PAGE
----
With this approach, you naturally gravitate to the classic lifts. The squat, press and deadlift become the foundation of your training.
For a good while, you're focused and excited to hit the gym. But somewhere along the way, the enthusiasm starts to recede like the ocean tide. What once was the most thrilling part of your day, is now feeling like a chore.
The grind gets boring.
If you've been front squatting for a while and progress has stalled, switching to a bottoms-up half front squat may be the antidote to non-existent gains.
7 Effective Exercises for Better Gains
1. Bottoms-up half front squatHeavy front squats will always have their place in strength and quad development category. They also provide a wonderful alternative to the back squat for those who need to improve positioning and have lower back issues.
But if you've been front squatting for a while and progress has stalled, switching to a bottoms-up half front squat may be the antidote to non-existent gains. By using the similar front squat movement pattern but also utilizing some slight changes to execute the movement, you'll address two vital areas in the front squat: tightness coming out of the hole and TUT (time under tension), particularly in the quads. With bottoms-up half front squats, you'll get stronger and build more muscle.
First you'll want to set your rack up. Sit safety pins at a level where you are at the bottom of a front squat, and then load your bar at this level. The movement will start at a dead-stop. By doing so, you automatically train yourself to get tight as you explode out from the hole.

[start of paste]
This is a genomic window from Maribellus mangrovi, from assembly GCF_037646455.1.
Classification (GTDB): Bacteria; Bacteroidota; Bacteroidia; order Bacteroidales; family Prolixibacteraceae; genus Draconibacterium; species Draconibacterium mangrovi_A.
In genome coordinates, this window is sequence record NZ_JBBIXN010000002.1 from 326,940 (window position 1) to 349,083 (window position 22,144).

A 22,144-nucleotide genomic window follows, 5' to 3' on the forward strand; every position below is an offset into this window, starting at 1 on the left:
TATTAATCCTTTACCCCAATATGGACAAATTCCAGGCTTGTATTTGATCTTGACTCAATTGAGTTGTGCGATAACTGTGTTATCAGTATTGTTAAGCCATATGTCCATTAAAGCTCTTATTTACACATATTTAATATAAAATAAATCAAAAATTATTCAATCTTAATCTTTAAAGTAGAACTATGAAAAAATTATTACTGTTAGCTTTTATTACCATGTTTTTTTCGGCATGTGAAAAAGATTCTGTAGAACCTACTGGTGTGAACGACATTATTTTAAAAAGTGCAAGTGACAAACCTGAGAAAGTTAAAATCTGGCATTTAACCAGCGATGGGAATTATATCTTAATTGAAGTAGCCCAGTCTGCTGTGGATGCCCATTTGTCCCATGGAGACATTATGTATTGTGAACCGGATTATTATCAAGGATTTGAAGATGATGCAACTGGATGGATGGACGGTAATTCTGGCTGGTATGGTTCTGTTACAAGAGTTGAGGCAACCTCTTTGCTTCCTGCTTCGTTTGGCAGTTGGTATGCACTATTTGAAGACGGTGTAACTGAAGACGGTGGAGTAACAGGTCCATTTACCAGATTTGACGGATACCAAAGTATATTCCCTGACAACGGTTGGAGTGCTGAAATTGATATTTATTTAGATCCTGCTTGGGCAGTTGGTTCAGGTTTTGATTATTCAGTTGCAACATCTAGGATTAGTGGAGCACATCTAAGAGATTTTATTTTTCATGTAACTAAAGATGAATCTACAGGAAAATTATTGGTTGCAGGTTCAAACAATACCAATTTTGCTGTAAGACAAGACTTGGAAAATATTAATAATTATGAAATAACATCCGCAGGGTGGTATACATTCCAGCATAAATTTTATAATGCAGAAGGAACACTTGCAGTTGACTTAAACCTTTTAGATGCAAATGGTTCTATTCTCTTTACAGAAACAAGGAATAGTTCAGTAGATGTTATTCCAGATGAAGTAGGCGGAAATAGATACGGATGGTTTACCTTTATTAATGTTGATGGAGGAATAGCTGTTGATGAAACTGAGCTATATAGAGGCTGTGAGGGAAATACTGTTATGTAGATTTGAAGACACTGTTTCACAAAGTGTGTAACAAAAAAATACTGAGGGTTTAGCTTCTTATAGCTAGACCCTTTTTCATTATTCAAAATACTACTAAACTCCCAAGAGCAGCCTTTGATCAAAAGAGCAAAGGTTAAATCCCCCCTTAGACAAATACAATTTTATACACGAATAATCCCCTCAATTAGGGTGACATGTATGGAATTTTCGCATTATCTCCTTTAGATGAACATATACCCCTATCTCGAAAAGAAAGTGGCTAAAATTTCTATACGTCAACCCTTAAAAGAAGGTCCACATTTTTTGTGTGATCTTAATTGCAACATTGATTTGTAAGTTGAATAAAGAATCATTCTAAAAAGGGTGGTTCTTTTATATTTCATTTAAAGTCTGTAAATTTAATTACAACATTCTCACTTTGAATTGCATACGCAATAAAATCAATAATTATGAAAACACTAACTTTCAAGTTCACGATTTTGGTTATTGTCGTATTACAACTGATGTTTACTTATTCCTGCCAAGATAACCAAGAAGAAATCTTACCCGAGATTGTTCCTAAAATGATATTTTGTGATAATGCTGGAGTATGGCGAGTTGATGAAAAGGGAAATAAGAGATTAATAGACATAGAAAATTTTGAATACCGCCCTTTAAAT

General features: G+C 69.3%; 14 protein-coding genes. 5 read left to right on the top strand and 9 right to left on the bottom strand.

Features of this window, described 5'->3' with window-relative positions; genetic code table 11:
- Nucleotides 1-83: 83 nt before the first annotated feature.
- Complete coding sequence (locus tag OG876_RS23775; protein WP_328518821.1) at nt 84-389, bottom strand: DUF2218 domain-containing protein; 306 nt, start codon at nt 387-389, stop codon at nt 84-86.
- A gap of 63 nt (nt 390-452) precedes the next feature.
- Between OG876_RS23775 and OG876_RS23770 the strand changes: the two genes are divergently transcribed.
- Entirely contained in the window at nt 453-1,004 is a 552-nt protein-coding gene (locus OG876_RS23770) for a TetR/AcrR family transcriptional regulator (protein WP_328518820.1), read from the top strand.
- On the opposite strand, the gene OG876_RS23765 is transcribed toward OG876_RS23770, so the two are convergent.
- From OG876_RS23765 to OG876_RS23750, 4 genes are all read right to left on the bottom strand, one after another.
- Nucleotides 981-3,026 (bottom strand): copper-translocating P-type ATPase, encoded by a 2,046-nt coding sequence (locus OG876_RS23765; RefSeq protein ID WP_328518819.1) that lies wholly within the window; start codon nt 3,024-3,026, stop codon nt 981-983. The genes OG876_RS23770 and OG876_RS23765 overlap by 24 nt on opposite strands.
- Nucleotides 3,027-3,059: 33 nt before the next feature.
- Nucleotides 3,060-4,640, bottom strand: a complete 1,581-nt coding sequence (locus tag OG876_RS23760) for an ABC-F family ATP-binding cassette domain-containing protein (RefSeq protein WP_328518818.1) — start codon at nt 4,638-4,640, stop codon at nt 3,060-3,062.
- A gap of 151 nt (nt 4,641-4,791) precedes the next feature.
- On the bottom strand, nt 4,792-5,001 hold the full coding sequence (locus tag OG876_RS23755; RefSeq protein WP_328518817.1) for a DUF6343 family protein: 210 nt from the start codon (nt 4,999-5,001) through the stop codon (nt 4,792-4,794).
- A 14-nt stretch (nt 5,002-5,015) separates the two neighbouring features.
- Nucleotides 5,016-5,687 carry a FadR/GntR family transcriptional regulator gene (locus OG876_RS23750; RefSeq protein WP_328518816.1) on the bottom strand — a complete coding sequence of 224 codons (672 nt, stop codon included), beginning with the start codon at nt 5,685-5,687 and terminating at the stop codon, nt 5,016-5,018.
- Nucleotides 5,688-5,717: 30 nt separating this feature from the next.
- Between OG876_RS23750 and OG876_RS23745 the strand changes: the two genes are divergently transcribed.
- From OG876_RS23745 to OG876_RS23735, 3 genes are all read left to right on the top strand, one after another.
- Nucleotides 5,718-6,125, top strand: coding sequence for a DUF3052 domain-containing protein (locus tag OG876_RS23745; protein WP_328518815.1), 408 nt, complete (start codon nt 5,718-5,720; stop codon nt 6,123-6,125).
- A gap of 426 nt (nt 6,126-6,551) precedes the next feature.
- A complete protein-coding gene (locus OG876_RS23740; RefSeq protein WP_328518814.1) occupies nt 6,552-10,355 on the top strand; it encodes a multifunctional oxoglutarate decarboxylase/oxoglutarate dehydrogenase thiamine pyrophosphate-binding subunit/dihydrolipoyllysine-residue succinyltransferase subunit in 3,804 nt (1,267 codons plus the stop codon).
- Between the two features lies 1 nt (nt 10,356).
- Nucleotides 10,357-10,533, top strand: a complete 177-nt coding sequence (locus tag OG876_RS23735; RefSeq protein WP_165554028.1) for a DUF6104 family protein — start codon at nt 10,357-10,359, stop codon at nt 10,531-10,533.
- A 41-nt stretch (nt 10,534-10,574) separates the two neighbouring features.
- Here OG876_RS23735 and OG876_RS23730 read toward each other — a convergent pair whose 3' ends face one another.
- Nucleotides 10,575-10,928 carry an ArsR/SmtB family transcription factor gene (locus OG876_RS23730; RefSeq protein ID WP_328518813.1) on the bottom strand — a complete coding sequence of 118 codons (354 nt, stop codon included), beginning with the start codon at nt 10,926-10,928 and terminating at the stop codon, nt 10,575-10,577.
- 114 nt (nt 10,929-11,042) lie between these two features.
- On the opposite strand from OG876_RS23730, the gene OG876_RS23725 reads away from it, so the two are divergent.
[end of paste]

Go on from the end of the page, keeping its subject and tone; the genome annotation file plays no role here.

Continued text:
You'll ascend only half way up then return to starting position. Arrive at a dead stop by allowing the barbell to rest on the safety pins before initiating your next rep.
2. Garhammer raiseThe lower region of the abdominal are a typical problem areas for most people. The Garhammer raise, popularized by Charles Poliquin, is a sure-fire way to blast through plateaus in shaking off stubborn belly fat.
The advanced version of this movement is performed by hanging from a pull-up bar. From the hanging position assumed with an overhand grip, you'll first tuck your chin into your neck. Then, you'll pull your thighs up making them parallel to the floor.
Turn your feet towards each other and have your toes touch. This is the starting position. From here, you'll pull your knees into your trunk, hold for one second and then return to starting position.
A beginner should do these on the floor holding the leg of a squat rack above head for an anchor. The set up will be similar with a few adjustments. You'll lie flat holding an anchor above your head.
First, you'll bring your thighs up making them perpendicular with the floor. Turn your feet towards each other and have your toes touch. From here you'll pull your knees towards your trunk (make sure your hips lift from the floor), hold for a second and then return to starting position.
3. Farmer's walkHave you ever shaken a strongman's hand? It leaves you feeling like a little school girl.
The farmer's walk is a versatile, yet accessible training tool for all levels. For domineering grip strength that is vital to deadlifting and pull ups, and for functional cardio the farmer's walk has little competition.
In strongman events, particular handles are used for this event. Grabbing a couple of farmer's walk handles that attach to barbells is a breeze these days. However, if your gym doesn't have them or you don't have the budget, you can do these with heavy dumbbells or plain old loaded barbells.
It's tempting to "grip it and rip it" since the movement is pretty straightforward. However, it's important to take note a few things.
First, make sure your hands are central to the grip. Second, get tight. The initial pull off the floor is similar to a deadlift. Inhale into your belly, not your chest. You don't want an elongated spine when you pull. Once the bars are off the floor get tall and pin the shoulders back. Lastly, take small, fast steps.